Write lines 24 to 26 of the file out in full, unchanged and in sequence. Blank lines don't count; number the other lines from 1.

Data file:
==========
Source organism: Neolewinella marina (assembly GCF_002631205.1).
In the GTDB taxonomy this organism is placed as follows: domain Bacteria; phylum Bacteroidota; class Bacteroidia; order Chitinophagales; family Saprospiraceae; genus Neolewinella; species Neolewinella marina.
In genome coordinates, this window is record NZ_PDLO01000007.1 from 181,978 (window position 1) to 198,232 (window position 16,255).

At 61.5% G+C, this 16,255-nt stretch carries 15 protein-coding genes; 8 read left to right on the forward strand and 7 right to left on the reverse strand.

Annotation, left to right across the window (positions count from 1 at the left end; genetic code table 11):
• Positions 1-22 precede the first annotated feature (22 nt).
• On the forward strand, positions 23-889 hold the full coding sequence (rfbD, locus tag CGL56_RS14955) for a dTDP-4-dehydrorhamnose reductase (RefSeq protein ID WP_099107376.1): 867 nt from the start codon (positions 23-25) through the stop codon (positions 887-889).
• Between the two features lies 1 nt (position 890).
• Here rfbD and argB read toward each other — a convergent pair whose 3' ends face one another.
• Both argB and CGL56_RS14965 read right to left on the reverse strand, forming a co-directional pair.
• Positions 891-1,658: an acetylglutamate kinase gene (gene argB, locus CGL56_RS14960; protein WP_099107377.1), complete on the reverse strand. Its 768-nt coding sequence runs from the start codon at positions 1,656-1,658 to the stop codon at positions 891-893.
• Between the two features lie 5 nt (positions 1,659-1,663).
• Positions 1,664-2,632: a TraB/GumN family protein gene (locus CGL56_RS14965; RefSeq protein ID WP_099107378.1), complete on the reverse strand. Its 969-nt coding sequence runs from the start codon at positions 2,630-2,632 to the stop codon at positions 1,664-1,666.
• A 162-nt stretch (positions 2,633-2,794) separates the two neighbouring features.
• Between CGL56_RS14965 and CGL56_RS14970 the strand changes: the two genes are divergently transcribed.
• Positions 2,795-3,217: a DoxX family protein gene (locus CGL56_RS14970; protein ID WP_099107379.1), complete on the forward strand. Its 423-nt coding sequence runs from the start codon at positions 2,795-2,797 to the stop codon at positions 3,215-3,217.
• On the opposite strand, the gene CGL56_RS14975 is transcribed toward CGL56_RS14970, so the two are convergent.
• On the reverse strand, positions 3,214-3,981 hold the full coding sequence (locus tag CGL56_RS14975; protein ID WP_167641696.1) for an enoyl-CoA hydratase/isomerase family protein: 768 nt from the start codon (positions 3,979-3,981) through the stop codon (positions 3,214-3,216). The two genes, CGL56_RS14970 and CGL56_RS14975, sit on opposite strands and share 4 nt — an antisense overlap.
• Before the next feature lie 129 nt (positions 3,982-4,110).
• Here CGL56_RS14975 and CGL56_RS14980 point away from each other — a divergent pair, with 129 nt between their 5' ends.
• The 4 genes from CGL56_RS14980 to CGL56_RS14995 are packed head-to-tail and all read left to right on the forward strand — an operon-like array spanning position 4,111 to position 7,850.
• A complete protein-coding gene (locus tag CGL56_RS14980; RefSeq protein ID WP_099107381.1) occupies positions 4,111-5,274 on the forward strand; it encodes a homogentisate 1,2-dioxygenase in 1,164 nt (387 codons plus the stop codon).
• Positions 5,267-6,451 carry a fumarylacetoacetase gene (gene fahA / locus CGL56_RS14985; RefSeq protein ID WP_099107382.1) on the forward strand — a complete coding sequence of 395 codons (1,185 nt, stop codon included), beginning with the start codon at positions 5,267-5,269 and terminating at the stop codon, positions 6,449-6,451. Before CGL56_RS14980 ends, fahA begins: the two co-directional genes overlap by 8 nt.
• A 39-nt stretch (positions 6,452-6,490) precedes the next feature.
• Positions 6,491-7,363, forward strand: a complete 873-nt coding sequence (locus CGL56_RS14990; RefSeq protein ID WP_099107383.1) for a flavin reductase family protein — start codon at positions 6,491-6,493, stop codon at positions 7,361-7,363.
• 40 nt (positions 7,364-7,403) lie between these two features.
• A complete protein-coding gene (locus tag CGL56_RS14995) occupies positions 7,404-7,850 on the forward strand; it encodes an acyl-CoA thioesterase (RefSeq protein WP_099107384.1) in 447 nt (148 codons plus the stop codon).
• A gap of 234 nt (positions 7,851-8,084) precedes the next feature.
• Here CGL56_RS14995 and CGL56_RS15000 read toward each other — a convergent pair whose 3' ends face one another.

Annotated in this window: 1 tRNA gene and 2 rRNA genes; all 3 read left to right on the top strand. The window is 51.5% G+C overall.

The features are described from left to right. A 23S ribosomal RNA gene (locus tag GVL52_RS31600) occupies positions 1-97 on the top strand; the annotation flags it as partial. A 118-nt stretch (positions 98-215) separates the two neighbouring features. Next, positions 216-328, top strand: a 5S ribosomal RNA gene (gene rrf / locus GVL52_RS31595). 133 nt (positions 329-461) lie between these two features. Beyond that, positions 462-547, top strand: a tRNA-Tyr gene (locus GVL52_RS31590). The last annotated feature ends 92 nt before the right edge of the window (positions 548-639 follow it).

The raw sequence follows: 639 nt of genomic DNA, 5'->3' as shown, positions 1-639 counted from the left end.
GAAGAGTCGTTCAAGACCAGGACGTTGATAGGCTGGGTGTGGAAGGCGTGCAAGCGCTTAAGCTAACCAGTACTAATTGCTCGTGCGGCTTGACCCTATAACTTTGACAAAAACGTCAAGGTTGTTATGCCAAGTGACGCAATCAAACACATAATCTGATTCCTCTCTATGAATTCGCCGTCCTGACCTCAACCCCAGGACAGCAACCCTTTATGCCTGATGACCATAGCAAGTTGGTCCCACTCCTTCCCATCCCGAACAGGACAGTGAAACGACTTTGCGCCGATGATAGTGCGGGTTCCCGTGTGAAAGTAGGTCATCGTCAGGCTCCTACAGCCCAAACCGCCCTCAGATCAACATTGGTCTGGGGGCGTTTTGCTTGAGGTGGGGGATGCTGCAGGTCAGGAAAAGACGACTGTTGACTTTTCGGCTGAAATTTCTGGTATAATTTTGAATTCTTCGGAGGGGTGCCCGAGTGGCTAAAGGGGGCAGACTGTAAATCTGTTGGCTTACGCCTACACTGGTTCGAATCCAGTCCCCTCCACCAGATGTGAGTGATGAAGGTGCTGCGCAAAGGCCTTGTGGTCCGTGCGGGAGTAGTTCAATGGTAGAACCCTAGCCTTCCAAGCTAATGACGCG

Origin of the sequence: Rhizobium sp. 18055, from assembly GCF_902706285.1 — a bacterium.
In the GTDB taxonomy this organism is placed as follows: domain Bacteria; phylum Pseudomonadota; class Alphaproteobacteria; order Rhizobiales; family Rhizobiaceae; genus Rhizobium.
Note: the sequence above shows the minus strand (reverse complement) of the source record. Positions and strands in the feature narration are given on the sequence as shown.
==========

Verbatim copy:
• A 39-nt stretch (positions 6,452-6,490) precedes the next feature.
• Positions 6,491-7,363, forward strand: a complete 873-nt coding sequence (locus CGL56_RS14990; RefSeq protein ID WP_099107383.1) for a flavin reductase family protein — start codon at positions 6,491-6,493, stop codon at positions 7,361-7,363.
• 40 nt (positions 7,364-7,403) lie between these two features.